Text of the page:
ADHD symptoms common and problematic in children with autism - West Palm Beach Autism & Education |

ADHD symptoms common and problematic in children with autism - West Palm Beach Autism & Education |

One of the most frequently discussed issues related to autism spectrum disorder (ASD) is the co-occurrence (comorbidity) of attention-deficit/hyperactivity disorder (ADHD).
Comorbidity refers to the presence of more than one diagnosis occurring
in an individual at the same time. Although there continues to a debate
about ADHD comorbidity in ASD, research, practice and theoretical
models suggest that comorbidity between these disorders is relevant and
occurs frequently. Moreover, a significant change in the Diagnostic and Statistical Manual of Mental Disorders, Fifth Edition (DSM-5;
APA, 2013) is the removal of the DSM-IV-TR (APA, 2000) hierarchical
rules prohibiting the concurrent diagnosis of ASD and ADHD. When the
criteria for both ASD and ADHD are met, both may be diagnosed.

A study published in the journal Pediatrics
evaluated the frequency of co-occurring ADHD symptoms in a group of
children with ASD and examined the relationship between ADHD symptoms
and both adaptive functioning and health-related quality of life as
reported by parents or other primary caregivers. Results indicated that
41% of the participants had ADHD-related symptoms. The ASD/ADHD group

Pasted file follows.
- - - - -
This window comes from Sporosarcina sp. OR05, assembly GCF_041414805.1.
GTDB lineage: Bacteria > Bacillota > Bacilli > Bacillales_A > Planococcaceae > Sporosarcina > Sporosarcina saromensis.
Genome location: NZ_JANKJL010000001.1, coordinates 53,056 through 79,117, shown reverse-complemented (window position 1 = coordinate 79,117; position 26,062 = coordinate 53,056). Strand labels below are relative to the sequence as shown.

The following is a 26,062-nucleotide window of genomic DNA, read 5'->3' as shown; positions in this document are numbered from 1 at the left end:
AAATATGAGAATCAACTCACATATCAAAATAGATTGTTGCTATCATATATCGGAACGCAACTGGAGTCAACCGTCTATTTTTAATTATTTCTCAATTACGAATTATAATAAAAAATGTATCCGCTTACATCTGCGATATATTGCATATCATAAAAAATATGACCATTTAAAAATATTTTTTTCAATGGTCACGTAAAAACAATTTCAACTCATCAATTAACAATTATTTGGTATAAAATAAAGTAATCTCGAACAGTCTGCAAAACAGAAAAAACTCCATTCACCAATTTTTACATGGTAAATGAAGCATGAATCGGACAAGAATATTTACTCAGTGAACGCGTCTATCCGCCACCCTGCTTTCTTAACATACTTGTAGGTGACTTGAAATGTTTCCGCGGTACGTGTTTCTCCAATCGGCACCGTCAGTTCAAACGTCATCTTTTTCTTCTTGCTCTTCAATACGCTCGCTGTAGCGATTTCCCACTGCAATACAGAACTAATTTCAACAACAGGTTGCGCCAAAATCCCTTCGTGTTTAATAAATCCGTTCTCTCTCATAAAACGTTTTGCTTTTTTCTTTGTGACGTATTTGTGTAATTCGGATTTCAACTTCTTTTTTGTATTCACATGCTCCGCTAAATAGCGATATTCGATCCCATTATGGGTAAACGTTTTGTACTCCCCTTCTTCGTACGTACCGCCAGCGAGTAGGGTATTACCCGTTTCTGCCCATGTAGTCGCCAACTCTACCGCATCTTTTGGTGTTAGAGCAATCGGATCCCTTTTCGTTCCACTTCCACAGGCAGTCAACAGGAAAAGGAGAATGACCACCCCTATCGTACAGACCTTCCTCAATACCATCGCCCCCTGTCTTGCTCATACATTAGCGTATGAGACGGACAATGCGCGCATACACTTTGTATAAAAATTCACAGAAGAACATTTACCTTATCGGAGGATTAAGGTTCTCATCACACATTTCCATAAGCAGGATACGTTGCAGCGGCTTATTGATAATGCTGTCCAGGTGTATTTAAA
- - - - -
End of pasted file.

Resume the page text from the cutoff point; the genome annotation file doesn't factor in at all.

had greater impairment in adaptive functioning and lower scores in all
health-related areas measured (School Functioning, Physical Functioning,
Emotional Functioning, and Social Functioning) in comparison to the ASD
group with few or no ADHD symptoms. This supports previous research on
the negative relationship between ADHD symptoms and the development of
functional life and other adaptive skills and provides further
documentation regarding the relationship between comorbid symptoms and
overall health-related quality of life.

This study has important implications for practitioners in health
care, mental health, and educational contexts. Externalizing behavior
problems, including ADHD symptoms, have been found to have a strong
negative relationship with family functioning and parenting stress in
children with ASD.

Improving adaptive functioning is especially important in that a
child’s level of adaptive functioning can directly influence their type
of educational setting and future adjustment. Children with better
adaptive skills have more opportunity to participate in grade-level
activities with typical peers. Consequently, clinicians and health-care
professionals should screen for symptoms of ADHD in children with ASD
and, if present, consider these symptoms when developing interventions
and treatment protocols.

Lee A. Wilkinson, PhD, NCSP, CPsychol, AFBPsS is the is author of the award-winning book, A Best Practice Guide to Assessment and Intervention for Autism and Asperger Syndrome in Schools,
published by Jessica Kingsley Publishers. He is also editor of a recent
volume in the American Psychological Association (APA) School
Psychology Book Series, Autism Spectrum Disorder in Children and Adolescents: Evidence-Based Assessment and Intervention in Schools and author of the new book, Overcoming Anxiety and Depression on the Autism Spectrum: A Self-Help Guide Using CBT.


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